In times of tragedy the pastor often plays the role of comforter. And we should, reminding people that in the midst of the pain of life God is there.
But in times of tragedy there are times when the people need to hear a prophet. They need someone to have righteous indignation at what we are becoming. Yet to do such runs the risk of being viewed as a political hack for the right or the left. But I do want to say something—bold, something which needs to be heard, I want to do more than simply comfort.
If all the church ever is, is the comforting, hand holding, carrying a casserole bunch then I’m afraid the world is in trouble. Our casserole will arrive with the funeral home director, after the need for help has passed. If all we bring is comfort and a casserole then we can be replaced with a Hallmark card and a call to the restaurant.
If we ever hope to be the fireman running into the burning house to actually save people from these perilous times we need more boldness. As the church, and the clergy, we need to start bringing more than comfort, we need to start bringing some truth.
Someone attacked my God this week. They sent it in a Facebook post. It was also on the evening news and on the internet. I imagine it was an accident, because these were nice folks and the kind who usually protect God. It was just someone trying to offer a reasonable explanation for the massacre of the innocents last week. When you think God controls everything and something like this happens you feel as if you have to defend God. So these well meaning folks were saying that this troubled man shot and killed these innocent children because God had been locked out of the school. God was too much of a gentleman to go where he was not wanted.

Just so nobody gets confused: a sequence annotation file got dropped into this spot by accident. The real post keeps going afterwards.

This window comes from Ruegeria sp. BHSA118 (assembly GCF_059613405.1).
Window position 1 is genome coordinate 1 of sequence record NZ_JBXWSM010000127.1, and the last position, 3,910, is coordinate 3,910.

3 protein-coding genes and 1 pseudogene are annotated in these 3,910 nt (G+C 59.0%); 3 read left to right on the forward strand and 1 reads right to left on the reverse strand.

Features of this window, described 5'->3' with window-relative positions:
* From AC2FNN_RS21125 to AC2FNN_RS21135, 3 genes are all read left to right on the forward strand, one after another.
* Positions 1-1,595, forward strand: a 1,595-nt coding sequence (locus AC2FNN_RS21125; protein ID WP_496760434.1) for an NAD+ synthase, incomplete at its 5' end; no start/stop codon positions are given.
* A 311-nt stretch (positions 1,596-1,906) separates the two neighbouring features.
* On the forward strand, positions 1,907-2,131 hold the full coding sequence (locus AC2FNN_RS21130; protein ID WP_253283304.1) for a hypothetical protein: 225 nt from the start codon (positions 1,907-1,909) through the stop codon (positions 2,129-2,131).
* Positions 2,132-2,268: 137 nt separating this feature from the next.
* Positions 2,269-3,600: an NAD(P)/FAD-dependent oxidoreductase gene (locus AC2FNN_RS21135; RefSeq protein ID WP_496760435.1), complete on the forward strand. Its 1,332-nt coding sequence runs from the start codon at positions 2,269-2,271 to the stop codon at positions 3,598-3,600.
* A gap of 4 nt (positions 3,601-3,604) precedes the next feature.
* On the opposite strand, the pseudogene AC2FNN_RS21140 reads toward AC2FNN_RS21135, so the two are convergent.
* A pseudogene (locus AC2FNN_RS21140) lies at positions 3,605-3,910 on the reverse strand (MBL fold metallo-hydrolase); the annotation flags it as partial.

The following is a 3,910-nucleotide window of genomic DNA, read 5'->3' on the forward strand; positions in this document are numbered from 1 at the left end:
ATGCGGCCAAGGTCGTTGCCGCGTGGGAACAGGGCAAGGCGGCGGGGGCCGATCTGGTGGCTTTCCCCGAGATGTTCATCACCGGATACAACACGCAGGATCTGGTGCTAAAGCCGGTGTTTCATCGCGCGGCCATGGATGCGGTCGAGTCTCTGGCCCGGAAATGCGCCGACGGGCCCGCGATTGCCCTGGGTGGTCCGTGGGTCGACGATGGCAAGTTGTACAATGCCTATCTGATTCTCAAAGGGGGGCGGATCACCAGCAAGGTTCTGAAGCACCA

I have two words. Christmas and Emmanuel. God is with us. God was so unwanted that when he sent his son, we first marginalized him, then we suppressed his message, then we spread rumors about him, then we imprisoned him, and eventually he was so unwanted we killed him. God loved us so much he sent his son and then when we killed him, he sent him again! God’s been going where God’s not wanted since the beginning of time and we can’t stop God not even with a cross and nails.
If Christmas reminds me of anything it is that God is with us. With us in a stable, with us on a donkey, with us in our sorrow, and with us in our schools.
So—what happened last Friday had nothing to do with the absence of God. God was the first responder—-he cried first. Please don’t say God was not there or that God has been locked out of anywhere. The God I’m familiar with goes to the hypocrites, the whores, the tax collectors, the Pharisees, the children, the sick, and the mourning. You can try but you can’t get away from this God, if you roam away God will wait, and if you hide behind locked doors he’ll come through the wall. God can’t be kept out.
As the Psalmist wrote, “If I ascend to heaven, you are there! If I make my bed in Sheol, you are there!” (Psalm 139:8).
Vocatus atque non vocatus deus aderit.